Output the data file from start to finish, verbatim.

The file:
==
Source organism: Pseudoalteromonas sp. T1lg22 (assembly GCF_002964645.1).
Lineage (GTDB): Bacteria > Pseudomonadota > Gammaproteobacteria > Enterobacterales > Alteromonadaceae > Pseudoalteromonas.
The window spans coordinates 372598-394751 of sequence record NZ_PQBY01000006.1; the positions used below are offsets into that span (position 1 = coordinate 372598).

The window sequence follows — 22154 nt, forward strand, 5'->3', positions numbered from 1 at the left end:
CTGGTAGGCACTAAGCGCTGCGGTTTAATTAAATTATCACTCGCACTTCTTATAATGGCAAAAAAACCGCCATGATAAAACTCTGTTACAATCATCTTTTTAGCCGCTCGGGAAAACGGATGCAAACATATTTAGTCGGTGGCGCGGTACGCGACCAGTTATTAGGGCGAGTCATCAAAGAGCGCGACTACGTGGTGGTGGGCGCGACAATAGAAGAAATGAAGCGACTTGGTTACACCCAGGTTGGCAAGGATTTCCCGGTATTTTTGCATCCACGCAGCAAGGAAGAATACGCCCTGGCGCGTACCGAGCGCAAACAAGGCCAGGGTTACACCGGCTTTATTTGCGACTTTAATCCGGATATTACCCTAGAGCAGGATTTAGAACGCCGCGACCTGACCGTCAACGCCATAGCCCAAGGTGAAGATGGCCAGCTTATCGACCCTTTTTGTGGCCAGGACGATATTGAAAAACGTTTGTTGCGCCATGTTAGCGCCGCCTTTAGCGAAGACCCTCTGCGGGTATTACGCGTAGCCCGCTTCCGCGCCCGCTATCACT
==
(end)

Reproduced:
Source organism: Pseudoalteromonas sp. T1lg22 (assembly GCF_002964645.1).
Lineage (GTDB): Bacteria > Pseudomonadota > Gammaproteobacteria > Enterobacterales > Alteromonadaceae > Pseudoalteromonas.
The window spans coordinates 372598-394751 of sequence record NZ_PQBY01000006.1; the positions used below are offsets into that span (position 1 = coordinate 372598).

The window sequence follows — 22154 nt, forward strand, 5'->3', positions numbered from 1 at the left end:
CTGGTAGGCACTAAGCGCTGCGGTTTAATTAAATTATCACTCGCACTTCTTATAATGGCAAAAAAACCGCCATGATAAAACTCTGTTACAATCATCTTTTTAGCCGCTCGGGAAAACGGATGCAAACATATTTAGTCGGTGGCGCGGTACGCGACCAGTTATTAGGGCGAGTCATCAAAGAGCGCGACTACGTGGTGGTGGGCGCGACAATAGAAGAAATGAAGCGACTTGGTTACACCCAGGTTGGCAAGGATTTCCCGGTATTTTTGCATCCACGCAGCAAGGAAGAATACGCCCTGGCGCGTACCGAGCGCAAACAAGGCCAGGGTTACACCGGCTTTATTTGCGACTTTAATCCGGATATTACCCTAGAGCAGGATTTAGAACGCCGCGACCTGACCGTCAACGCCATAGCCCAAGGTGAAGATGGCCAGCTTATCGACCCTTTTTGTGGCCAGGACGATATTGAAAAACGTTTGTTGCGCCATGTTAGCGCCGCCTTTAGCGAAGACCCTCTGCGGGTATTACGCGTAGCCCGCTTCCGCGCCCGCTATCACT